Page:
Fine Art Auction House Leaving Oak Park

This fall, after a 40-year tenure at Oak Park, Toomey & Co. Auctioneers packs its bags. The auction house merged with Rago/Wright and moved to Wright’s Chicago headquarters on Hubbard Street in the West Loop.

As with Rago/Wright’s 2021 partnership with LA Modern Auctions, Toomey & Co. will retain its name, and the four houses will work together to share technology, expertise and marketing.

CEO Lucy Toomey, daughter of founder and chairman John Toomey, said now is the time for change.

“We had outgrown our space in Oak Park, and with the trend in the auction world, this decision made sense,” she said.

According to Lucy Toomey, the Oak Park auction house holds four regular auctions each year, each offering around 1,200 lots for sale. Over the past few years, the number of auctions has nearly quadrupled, and this shift to more frequent and smaller auctions has increased their need for resources and their reliance on technology.

The merger also fits into the changing retail environment created by the pandemic.

“The pandemic has really affected things,” Toomey said. “Before the pandemic, we were challenged by the world of immediate gratification, when people expected to order something online and have it the next day. With the pandemic, people were spending more time at home and weren’t spending their money on travel or dining out, they got the auction bug.

Vice President and Senior Specialist John Walcher explained that auction houses like Toomey have not been impacted by the pandemic in the same way as other retail businesses.

“We don’t have the supply chain issues that traditional retailers had,” Walcher said.

Toomey & Co. follows a trend of merging houses, allowing them to share both resources and technology.

John Walcher and Lucy Toomey of Toomey & Co. (Katrina Wittkamp Photography)

“We were looking to upgrade our technology and software anyway, and that made it easier for us,” Walcher said.

The combination allows each house to benefit from the specific orientation of the others. John Toomey established Toomey & Co. as a specialist in the Arts and Crafts movement. David Rago is a pre-eminent authority on decorative ceramics and 20th century East Coast-based design. Richard Wright’s emphasis is on modern design.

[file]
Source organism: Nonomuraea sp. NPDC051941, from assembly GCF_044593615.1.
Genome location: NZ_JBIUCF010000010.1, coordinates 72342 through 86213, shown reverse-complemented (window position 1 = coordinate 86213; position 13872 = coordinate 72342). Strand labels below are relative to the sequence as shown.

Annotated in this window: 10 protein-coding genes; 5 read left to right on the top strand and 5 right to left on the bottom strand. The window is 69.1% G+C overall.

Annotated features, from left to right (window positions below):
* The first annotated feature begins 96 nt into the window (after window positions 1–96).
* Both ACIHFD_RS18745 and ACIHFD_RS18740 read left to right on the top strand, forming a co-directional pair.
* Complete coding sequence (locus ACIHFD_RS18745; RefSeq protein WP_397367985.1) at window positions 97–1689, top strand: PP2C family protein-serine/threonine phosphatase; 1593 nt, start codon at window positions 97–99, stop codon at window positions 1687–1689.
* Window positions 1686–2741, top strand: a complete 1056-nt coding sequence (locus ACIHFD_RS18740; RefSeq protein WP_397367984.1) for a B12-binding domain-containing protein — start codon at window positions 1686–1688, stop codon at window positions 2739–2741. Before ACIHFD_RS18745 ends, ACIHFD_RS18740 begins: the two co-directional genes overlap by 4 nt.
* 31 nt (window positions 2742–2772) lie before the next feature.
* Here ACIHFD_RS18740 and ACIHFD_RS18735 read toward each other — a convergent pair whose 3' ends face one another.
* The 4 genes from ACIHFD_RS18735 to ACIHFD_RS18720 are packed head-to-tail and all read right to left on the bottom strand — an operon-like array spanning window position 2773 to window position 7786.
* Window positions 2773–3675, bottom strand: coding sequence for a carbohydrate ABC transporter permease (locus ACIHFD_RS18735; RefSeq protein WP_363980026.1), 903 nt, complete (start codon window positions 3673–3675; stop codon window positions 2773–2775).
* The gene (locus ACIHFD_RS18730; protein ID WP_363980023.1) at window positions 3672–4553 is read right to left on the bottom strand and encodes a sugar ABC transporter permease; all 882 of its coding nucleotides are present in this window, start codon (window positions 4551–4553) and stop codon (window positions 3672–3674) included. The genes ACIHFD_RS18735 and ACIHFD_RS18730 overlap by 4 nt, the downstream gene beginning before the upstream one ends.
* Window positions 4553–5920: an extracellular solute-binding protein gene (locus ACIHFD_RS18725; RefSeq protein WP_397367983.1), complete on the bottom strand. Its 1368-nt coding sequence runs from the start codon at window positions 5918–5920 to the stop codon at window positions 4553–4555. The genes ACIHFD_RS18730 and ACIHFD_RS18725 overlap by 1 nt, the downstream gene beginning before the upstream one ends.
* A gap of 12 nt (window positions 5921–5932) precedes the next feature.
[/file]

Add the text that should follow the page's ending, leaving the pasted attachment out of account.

As a single entity, the new business will provide better opportunities to buy and sell items from a wider range of eras and movements. Toomey calls joining two established companies “the best of both worlds.”

Additionally, Riley Humler, Toomey & Co. specialist and president of the American Art Pottery Association, will bring his 30 years of expertise in the field of ceramics and pottery to join that of David Rago, who established Rago /Wright as the leading auction house for early 20th century American ceramics and pottery.

Walcher says the merger will provide greater reach for Toomey & Co.

“We already had an international footprint,” Walcher said. “Now having physical offices on the east and west coasts will give us an advantage with some of our shippers.”

Richard Wright will remain as CEO of the combined company, which will continue to offer curated auctions of art, design, ceramics, glass, jewelry and timepieces with digital presentations and auction technology from point. Rago/Wright’s first auction with Toomey & Co. is scheduled for Oct. 11 and will feature folk, outsider and autodidact art, as well as Americana.

Rago/Wright Chicago headquarters on Hubbard Street in the West Loop. (Courtesy of Rago/Wright/LAMA/Toomey & Co.)

Toomey says the newly launched website, toomeyco.comis a good entry point into the business, but said talking to customers is still an important part of the business.

“We always love talking to our customers about all their needs and interests,” Toomey said.

Toomey & Co. and their staff continue to migrate to the new Chicago location, and eventually Toomey says his father will be looking to rent or sell the building he owns at 818 North Blvd. at Oak Park.

“It was very bittersweet to leave Oak Park, and it’s very sad to leave our little building,” Toomey said. “Oak Park has been such a wonderful home for us.”